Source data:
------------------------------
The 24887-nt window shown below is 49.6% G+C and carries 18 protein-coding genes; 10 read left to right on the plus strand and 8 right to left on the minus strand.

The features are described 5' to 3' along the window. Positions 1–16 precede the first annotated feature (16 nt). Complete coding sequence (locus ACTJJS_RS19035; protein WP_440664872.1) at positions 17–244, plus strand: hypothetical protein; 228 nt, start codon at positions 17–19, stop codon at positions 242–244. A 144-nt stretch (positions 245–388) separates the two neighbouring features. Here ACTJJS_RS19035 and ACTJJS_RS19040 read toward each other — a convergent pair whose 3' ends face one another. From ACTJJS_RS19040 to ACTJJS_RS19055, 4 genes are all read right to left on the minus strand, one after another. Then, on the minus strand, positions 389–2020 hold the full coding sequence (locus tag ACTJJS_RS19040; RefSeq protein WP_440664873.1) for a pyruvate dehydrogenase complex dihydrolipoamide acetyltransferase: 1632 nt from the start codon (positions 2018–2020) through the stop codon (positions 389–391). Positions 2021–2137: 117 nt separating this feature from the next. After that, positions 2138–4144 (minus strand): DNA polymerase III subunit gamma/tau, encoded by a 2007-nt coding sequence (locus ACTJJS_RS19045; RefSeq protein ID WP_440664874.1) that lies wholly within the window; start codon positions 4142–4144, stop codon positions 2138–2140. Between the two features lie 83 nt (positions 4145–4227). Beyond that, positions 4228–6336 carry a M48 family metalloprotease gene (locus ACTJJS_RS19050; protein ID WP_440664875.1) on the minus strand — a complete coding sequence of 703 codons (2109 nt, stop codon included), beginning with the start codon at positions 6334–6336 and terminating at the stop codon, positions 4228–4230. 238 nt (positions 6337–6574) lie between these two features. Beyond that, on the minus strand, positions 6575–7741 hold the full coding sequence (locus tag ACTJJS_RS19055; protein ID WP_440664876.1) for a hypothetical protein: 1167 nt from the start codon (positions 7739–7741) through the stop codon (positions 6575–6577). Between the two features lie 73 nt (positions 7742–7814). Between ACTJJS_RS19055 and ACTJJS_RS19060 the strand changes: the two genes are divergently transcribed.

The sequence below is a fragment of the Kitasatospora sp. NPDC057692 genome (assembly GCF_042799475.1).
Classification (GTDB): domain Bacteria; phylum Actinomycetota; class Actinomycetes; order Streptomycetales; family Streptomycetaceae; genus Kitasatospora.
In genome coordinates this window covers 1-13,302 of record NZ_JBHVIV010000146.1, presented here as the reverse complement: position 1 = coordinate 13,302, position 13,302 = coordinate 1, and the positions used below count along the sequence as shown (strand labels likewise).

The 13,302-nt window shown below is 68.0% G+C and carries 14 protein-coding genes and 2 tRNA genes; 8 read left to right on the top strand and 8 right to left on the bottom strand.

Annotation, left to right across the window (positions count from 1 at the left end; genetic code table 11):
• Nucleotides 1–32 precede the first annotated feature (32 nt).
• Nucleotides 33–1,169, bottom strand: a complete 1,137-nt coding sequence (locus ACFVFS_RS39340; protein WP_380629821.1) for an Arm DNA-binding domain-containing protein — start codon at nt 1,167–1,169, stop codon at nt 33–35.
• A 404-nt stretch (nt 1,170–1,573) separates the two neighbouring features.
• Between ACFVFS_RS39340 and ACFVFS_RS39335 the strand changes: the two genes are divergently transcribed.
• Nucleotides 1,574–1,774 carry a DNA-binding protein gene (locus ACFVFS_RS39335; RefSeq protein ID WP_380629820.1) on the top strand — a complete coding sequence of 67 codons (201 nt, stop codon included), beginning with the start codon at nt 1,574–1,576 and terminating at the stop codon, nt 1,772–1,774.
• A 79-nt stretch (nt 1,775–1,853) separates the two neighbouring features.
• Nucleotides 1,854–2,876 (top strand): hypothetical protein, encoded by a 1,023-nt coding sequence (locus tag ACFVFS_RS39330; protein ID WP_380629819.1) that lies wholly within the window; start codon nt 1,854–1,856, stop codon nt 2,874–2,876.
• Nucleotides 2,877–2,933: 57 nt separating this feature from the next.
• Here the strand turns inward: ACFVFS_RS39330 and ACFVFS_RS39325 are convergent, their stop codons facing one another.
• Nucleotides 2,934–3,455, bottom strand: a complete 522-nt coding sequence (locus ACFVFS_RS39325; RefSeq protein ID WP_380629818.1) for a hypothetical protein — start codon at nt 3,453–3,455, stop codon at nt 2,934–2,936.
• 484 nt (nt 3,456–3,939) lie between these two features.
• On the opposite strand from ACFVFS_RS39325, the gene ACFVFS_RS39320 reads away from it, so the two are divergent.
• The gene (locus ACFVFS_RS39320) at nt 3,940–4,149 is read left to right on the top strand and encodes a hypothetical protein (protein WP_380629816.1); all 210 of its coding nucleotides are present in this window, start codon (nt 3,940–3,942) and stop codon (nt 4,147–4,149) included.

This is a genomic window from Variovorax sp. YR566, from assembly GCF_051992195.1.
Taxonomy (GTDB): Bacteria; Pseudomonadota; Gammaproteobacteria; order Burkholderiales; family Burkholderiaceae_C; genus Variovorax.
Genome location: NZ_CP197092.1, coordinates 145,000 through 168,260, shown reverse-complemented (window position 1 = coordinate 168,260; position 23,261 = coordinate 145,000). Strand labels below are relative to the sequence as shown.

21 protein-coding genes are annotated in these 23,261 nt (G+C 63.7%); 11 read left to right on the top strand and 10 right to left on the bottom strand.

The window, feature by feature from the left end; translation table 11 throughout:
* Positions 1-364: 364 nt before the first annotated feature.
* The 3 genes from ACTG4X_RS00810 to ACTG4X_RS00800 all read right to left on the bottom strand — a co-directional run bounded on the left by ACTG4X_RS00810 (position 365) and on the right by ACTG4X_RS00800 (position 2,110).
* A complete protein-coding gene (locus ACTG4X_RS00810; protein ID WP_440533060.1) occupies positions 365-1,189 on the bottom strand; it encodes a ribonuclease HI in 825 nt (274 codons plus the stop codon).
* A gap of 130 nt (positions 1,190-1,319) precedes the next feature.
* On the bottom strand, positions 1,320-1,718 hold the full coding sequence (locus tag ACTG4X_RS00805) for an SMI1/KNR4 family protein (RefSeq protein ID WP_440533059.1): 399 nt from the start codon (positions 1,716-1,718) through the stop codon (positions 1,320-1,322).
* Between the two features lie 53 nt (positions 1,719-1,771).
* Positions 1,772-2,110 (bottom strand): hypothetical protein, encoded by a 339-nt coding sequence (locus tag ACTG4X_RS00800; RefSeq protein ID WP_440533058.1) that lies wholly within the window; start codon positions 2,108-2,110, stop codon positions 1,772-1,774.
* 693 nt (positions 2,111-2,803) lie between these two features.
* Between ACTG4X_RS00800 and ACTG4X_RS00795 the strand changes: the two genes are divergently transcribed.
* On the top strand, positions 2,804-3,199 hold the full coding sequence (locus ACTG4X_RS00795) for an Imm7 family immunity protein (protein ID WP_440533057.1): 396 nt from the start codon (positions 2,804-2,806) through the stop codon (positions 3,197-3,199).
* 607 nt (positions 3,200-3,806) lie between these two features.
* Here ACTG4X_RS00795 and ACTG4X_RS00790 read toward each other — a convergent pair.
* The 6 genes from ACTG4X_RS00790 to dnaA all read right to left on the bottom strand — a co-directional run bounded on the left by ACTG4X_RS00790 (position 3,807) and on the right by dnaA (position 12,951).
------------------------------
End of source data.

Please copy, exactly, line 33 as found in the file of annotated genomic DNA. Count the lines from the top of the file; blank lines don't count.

* 693 nt (positions 2,111-2,803) lie between these two features.